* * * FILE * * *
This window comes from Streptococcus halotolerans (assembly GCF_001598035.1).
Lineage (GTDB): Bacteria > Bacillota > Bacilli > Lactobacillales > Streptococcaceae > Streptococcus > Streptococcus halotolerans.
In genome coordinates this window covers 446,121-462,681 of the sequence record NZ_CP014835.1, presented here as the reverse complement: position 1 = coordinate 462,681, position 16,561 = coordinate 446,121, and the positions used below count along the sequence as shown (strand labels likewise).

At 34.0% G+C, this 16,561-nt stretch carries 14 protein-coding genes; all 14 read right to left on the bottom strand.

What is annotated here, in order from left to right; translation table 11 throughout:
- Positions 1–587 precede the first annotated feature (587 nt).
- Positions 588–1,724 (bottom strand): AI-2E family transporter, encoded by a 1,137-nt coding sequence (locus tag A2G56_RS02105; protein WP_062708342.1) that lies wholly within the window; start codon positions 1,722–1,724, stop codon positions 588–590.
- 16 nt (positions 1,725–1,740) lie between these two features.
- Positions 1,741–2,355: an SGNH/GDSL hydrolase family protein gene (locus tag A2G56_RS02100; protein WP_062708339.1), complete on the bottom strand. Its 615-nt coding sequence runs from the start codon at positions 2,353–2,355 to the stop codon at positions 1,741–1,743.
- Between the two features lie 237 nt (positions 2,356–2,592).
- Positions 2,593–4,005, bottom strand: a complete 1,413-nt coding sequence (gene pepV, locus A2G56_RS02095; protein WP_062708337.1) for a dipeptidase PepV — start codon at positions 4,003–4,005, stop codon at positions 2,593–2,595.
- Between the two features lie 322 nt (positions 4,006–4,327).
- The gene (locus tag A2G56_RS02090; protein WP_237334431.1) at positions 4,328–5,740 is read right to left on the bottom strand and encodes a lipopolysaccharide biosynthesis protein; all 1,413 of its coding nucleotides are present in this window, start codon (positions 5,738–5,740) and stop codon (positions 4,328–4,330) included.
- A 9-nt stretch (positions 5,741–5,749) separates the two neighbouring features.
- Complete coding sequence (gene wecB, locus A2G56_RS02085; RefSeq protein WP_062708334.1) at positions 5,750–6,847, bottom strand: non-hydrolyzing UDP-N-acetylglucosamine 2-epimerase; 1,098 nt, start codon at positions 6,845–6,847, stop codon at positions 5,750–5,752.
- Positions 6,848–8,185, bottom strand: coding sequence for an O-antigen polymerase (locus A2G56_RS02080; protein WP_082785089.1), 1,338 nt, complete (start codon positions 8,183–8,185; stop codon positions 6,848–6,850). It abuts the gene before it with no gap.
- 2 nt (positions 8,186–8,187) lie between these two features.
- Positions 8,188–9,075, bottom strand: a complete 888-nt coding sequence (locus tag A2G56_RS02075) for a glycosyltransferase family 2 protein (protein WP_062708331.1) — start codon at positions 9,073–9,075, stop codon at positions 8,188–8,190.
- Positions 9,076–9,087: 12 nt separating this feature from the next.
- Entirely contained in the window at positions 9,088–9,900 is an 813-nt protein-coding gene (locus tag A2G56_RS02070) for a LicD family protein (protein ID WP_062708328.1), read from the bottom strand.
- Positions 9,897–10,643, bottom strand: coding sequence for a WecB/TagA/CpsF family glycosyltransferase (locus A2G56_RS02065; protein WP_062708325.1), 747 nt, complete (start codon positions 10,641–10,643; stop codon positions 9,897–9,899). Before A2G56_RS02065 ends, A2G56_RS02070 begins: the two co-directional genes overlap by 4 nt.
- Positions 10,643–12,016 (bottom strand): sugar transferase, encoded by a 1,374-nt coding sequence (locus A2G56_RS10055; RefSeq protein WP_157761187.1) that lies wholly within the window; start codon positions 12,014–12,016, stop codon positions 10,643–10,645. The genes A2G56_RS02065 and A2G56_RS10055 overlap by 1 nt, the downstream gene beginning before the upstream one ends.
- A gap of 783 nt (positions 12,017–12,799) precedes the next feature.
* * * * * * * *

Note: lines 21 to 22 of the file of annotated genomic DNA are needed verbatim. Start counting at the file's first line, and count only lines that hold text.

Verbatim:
- Positions 9,897–10,643, bottom strand: coding sequence for a WecB/TagA/CpsF family glycosyltransferase (locus A2G56_RS02065; protein WP_062708325.1), 747 nt, complete (start codon positions 10,641–10,643; stop codon positions 9,897–9,899). Before A2G56_RS02065 ends, A2G56_RS02070 begins: the two co-directional genes overlap by 4 nt.
- Positions 10,643–12,016 (bottom strand): sugar transferase, encoded by a 1,374-nt coding sequence (locus A2G56_RS10055; RefSeq protein WP_157761187.1) that lies wholly within the window; start codon positions 12,014–12,016, stop codon positions 10,643–10,645. The genes A2G56_RS02065 and A2G56_RS10055 overlap by 1 nt, the downstream gene beginning before the upstream one ends.